How We Understand Sound and Its Impacts

Like many other people, I don’t always notice every single sound around me. From the moment I wake up there are countless sounds that surround me: my alarm wakes me up, maybe an ambulance or car horn wakes me up first, my refrigerator hums as I close cabinets, footsteps and muffled voices move past my dorm door, perhaps rain taps on my window, and many other things happen in the small amount of time it takes me to get ready for my classes in the morning. Many other sounds occur throughout the day, even ones that I’m not consciously aware of. The text “Sound Matters” by Heidi McKee stirred my thoughts and required me to do some deep-thinking about how sound—and silence—impacts my everyday life. To begin with, McKee really intrigued me with the section on “locating meaning in a multimodal ensemble” (338). Of course I knew that filmmakers used music and other sound effects to create a certain mood or exemplify a particular point. Reading this section really put this idea into play for me because I never fully comprehended this idea. McKee quotes a sound editor known as Helen Van Dongen, who states that

“Picture and track, to a certain degree, have a composition of their own but when combined they form a new entity… Picture and track are so closely fused together that each one functions through the other.”

This reference definitely made me critically think about how sound influences visuals. Since the twentieth century, sound in films has greatly expanded. Now, it is almost impossible to study or analyze all the different modes (i.e. language, image, sound, etc.) separately from one another. Very few sounds or even silence can serve to be very powerful in films and other visuals. Music is another very influential piece of sound when it comes to visuals. For example, in the film The Fault In Our Stars (TFIOS), the soundtrack as well as several audio styles play a significant role in the development of of the storyline.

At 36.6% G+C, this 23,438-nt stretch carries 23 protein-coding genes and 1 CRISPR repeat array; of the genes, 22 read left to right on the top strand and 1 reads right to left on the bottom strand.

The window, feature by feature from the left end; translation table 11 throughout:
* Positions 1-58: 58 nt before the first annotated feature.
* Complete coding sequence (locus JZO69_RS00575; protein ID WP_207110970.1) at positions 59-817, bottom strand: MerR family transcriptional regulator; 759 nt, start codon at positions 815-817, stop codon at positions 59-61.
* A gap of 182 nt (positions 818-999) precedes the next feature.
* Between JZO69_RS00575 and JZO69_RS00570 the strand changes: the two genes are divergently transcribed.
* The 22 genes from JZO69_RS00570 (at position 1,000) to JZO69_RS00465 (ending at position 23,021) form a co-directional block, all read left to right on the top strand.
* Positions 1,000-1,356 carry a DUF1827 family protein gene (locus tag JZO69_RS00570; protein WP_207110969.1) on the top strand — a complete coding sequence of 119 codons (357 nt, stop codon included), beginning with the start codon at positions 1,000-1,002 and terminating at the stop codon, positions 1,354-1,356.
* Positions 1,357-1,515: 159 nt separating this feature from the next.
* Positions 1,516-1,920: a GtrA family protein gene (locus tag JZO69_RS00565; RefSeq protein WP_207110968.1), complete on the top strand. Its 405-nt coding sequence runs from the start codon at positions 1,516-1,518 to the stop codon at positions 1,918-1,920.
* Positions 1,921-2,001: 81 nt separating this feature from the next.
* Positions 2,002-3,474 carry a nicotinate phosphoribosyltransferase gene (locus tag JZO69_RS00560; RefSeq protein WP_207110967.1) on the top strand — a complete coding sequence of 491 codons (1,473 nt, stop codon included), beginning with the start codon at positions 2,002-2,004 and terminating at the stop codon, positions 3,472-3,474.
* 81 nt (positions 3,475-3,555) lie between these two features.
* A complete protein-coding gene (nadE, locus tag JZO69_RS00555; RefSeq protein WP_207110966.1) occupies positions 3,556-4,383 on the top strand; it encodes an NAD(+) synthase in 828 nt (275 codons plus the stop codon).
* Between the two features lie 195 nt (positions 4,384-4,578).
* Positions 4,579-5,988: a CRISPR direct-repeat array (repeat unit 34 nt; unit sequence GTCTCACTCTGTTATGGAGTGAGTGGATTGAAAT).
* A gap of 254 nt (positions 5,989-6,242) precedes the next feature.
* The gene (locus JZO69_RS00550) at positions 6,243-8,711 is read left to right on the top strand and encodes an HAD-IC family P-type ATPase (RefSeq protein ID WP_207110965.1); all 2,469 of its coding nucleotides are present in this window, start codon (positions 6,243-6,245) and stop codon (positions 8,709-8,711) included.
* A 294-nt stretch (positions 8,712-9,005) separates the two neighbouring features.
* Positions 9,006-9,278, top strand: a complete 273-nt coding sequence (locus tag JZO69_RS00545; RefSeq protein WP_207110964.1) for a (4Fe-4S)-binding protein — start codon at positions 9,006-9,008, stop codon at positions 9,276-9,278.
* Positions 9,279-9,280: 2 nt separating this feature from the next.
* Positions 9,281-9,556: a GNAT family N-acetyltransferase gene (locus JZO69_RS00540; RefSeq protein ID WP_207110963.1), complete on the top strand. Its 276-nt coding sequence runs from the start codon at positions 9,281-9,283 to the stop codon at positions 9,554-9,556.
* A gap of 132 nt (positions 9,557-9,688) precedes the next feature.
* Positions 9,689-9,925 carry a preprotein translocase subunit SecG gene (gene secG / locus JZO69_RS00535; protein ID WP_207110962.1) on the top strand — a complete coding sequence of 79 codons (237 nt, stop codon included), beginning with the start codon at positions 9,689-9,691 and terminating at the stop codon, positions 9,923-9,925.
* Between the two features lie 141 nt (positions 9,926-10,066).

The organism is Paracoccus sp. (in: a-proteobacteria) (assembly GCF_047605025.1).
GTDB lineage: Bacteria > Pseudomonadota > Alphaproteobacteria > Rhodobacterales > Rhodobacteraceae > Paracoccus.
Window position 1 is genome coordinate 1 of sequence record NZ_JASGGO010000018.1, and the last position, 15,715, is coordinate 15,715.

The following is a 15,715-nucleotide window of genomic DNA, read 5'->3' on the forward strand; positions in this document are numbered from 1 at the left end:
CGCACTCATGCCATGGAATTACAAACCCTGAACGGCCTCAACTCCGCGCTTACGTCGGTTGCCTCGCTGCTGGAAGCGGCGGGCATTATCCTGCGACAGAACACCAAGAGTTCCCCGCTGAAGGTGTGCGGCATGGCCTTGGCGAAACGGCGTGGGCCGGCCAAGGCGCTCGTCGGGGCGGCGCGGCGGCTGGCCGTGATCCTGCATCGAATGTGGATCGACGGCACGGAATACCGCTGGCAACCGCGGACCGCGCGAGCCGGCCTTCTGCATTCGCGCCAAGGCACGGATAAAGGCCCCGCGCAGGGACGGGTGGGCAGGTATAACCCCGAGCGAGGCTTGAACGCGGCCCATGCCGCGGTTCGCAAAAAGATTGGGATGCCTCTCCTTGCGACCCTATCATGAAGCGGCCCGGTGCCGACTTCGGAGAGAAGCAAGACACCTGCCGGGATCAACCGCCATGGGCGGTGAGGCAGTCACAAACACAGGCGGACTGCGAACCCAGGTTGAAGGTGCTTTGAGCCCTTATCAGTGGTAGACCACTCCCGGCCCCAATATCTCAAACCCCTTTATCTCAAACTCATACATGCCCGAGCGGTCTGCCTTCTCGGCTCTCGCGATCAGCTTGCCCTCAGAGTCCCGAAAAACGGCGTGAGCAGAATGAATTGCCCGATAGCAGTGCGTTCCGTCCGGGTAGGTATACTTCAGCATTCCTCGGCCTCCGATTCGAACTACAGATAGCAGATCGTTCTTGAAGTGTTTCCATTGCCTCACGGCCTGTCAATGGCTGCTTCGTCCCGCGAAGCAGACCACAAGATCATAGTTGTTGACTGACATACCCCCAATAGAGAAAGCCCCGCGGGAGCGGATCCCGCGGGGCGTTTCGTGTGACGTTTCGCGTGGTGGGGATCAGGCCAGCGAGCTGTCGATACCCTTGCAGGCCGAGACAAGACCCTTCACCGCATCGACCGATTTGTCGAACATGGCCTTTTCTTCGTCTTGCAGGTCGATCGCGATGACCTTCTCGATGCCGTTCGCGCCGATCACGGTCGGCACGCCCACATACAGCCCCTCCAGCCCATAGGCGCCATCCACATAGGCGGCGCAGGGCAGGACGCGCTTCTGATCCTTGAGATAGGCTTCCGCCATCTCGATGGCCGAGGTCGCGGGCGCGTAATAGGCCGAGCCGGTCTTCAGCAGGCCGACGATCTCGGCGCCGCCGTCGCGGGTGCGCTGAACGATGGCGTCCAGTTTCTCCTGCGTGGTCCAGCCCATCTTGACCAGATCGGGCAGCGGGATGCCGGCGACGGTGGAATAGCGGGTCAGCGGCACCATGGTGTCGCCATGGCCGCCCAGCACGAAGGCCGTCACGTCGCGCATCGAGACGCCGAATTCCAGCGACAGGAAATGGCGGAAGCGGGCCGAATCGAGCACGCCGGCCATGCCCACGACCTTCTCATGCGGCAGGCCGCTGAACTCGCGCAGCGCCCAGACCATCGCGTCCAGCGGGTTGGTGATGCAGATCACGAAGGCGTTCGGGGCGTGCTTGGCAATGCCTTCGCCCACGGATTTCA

In TFIOS, there is a particular scene in which the two main characters, Augustus and Hazel, ride in an ambulance. (This is the scene shown in the YouTube clip above). Augustus becomes seriously ill due to his case of cancer. Hazel accompanies him in the ambulance ride to the hospital. The sounds produced in this scene formulate the somber tone that the filmmakers desired. There’s the humming of the ambulance’s engine and the beeping of medical machines in the background. No music is playing, so that the audience is not distracted from the poem that Hazel is reciting. The poem (and Hazel’s delivery of it) is the most important sound that the filmmakers want the audience to focus on.

Furthermore, McKee discusses the aspects of vocal delivery on pages 339-343; she references how Thomas Sheridan claims that there more attention needs to be a focused “on the nonverbal aspects of vocal delivery” (340), which include tone, accent, and emphasis. These nonverbal features proved to be very significant in this particular scene of TFIOS because there are very few sounds, causing the audience to focus on Hazel and her delivery of “The Red Wheelbarrow” poem. The few sounds that normally appear in an ambulance and the delivery of the poem causes the audience to feel the despair and the heartbreak of this scene—just like the filmmakers intended. The actual delivery of the poem “[gives] weight and heft to the words” (340) that may not have occurred if the audience were to simply read the poem on their own; like McKee mentions in this section, spoken words provide feelings and tones that don’t always arise from written text. Limiting the background noise, the audience is able to focus and to be affected emotionally by the poem Hazel recites.

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